A case of bi-ventricular extensive calcification caused by m
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Extensive myocardial calcification has a low incidence rate, but when the patients do have extensive myocardial cases, the prognosis is usually poor. Several sepsis-related extensive myocardial calcification cases have been reported, but there are cases of biventricular calcifications that are caused by multiple cases besides bacteremia and the treatment for it has a low percentage of success.

A 9 years old girl was admitted to a general pediatrics department and she showed symptoms of cough, vomit, abdominal pain, and twitching. The patient rapidly developed severe hypoxemia , dyspnea, and heart failure the next day. She was then transferred to the ICU (Intensive care unit), initial echocardiography at ICU showed enlargement of the left atrium and left ventricle, the magnitudes of ventricular wall motion was lower with an estimated 36% ejection fraction. A series of rescue treatment were implemented such as Continuous renal replacement therapy, large doses of dexamethasone impact therapy, and antibiotics.

Most surprisingly is that the initial Chest CT (Computerized tomography) scan revealed extensive calcification of both ventricular walls and chordate on the 14th day, which was confirmed by Cardiac Revolution CT scan subsequently. As her condition was improving, the follow-up echocardiography on the 16th day demonstrated that the ejection fraction of the left ventricular had recovered to 50%. A series of diagnosis was established including multiple organ failure (heart, lung, liver, and kidney), septic cardiomyopathy, systemic inflammatory response syndrome, pulmonary hemorrhage, viral encephalitis, myocardial calcification, bacterial pneumonia, electrolyte disorder (hyperkalemia, hyponatremia, hypocalcemia), metabolic acidosis, and disseminated intravascular coagulation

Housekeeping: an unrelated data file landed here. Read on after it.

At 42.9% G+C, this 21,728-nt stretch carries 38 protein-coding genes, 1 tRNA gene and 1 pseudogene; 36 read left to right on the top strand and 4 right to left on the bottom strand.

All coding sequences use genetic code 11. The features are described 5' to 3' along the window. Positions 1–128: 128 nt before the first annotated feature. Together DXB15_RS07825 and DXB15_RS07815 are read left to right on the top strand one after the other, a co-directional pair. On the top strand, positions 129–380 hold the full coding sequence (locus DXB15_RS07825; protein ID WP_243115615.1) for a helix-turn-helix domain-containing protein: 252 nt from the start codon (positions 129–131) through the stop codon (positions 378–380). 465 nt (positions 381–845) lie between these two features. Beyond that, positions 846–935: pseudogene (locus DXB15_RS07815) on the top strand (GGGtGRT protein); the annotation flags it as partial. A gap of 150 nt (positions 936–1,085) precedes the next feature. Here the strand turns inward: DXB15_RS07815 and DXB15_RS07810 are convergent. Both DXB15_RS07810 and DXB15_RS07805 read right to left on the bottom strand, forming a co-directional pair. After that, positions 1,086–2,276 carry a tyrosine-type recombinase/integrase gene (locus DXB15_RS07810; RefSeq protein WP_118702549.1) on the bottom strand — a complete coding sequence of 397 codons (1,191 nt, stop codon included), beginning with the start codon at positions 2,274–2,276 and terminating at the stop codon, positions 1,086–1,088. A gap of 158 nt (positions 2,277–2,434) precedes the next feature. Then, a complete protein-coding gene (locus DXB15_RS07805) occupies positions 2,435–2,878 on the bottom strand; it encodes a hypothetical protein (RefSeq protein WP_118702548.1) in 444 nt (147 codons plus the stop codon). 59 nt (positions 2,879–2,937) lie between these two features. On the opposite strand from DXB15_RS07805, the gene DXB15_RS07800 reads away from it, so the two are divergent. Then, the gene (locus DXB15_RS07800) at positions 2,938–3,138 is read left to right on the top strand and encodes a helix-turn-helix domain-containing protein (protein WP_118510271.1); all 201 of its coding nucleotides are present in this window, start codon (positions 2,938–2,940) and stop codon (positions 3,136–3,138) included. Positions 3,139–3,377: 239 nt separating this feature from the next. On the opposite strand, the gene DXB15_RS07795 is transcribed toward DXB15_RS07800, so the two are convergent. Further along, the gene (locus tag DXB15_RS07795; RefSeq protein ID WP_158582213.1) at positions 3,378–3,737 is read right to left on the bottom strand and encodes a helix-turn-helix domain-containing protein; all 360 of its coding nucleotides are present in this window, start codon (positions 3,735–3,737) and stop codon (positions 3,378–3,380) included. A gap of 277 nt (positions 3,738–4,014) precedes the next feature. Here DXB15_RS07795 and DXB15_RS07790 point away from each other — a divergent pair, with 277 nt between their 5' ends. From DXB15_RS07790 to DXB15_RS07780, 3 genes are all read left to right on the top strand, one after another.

Compared to treatments in other cases of myocardial calcification, there were negligible differences in standard treatments that were carried out in this case study. However, it is summarized that the favorable outcome in the patient was mainly attributed to the series of rescue treatments that were carried out when the MODS (Multiple organ dysfunction syndrome) appeared, the advantages and disadvantages for all the treatments that were implemented to protect the organs were taken into account.

During the intensive care unit admission, every vital signs were recorded every 1 h and the dose of antibiotics were calculated according to the weight of the child. The dose of antibiotics were used with half a dose of norepinephrine which was only used only one time. The dose of norepinephrine was given by the lowest amount which is 12 mg because when the patient is in hypotension shock, the norepinephrine can help avoid catecholamine-ranted ischemia. When considering that the current occurrence of MODS may be related to the storm of inflammatory factors, methylprednisolone pulse therapy (500 mg QD) was used. The dose was reduced and maintained after 3 days, and stopped when the vital signs were normal and stable.

Furthermore, there was a follow-up on the patient for 18 months and the Magnetic Resonance Imaging images showed no changes in the myocardial calcification, showing that the patients didn’t have further extensive myocardial calcification. The cardiac function and the wall motion of the patient had also completely recovered in the 18 months follow-up. The follow-up echocardiography showed that the patient’s condition and cardiac function were completely normal.

Source:https://bmcpediatr.biomedcentral.com/articles/10.1186/s12887-020-1973-x
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